Saturday, January 8, 2011

The Saree Saga

Time was when all married women were seen in sarees, at least in my part of the world. The training to wear a saree began earlier. The wedding of a close friend or a relative was a good occasion for all young, unmarried women to flaunt their six yards of splendour. These gatherings provided an excuse for prospective grooms and their families to 'see' girls / women of marriageable age in a natural setting without making them self-conscious. So it was almost an unwritten rule that young women wear sarees at others' weddings. Those who tried to deviate from this path by wanting to wear something else were sternly admonished: You'll be getting married soon, what will your in-laws think if you can't wear a saree properly.

Most of the leading ladies in Hindi movies danced around the trees dressed in opulent sarees, with their hair tied in ridiculously high bouffants. How they managed to lip-sync to a song, respond coyly to the hero's advances, prance about in high heels and look as if they were enjoying the whole exercise is anyone's guess. Jokes apart, saree is not an easy wear when it comes to doing several chores. As women discovered the ease with which they could do many things wearing a salwar-kameez or a pair of jeans and a top, they began relegating the saree to the back shelf. Salwar-kameez and its variants took over as the most popular costume for women across the country.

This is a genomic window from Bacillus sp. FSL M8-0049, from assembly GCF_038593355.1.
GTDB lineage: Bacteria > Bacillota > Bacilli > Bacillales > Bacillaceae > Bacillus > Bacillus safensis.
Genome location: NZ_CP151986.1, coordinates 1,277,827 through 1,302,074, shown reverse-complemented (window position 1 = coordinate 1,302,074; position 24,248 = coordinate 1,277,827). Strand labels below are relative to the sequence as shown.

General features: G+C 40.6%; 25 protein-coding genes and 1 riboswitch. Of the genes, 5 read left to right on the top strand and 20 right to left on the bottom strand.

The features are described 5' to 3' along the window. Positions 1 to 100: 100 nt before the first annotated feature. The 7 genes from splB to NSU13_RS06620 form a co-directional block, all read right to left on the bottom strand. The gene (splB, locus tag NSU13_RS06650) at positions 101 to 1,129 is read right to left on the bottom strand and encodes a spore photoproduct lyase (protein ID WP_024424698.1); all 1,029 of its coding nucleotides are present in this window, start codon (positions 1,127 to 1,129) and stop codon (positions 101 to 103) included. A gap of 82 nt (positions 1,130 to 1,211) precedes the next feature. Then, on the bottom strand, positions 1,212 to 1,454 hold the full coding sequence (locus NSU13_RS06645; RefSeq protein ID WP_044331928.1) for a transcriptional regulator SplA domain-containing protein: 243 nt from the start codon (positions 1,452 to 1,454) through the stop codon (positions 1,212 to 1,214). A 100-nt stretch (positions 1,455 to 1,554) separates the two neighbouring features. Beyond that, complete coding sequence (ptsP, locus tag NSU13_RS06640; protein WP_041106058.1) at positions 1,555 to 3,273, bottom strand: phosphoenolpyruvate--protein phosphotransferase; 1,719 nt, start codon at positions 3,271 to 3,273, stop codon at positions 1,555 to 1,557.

The humble saree was lying low for some time before it made a spectacular comeback. Not being a stitched garment, it is very versatile and can be draped in hundreds of different ways. And when some intelligent designer had the bright idea of giving a whole new glamorous look to the blouse, women started using the saree to make bold fashion statements. As the blouse went from being small to almost non-existent, the stature of saree as a stylish attire rose higher and higher. The birth of designer sarees opened unlimited opportunities. Once a traditional piece of clothing, the saree has become cool and happening. But fashion trends are always mercurial, so there's no telling where the saree will go from here.

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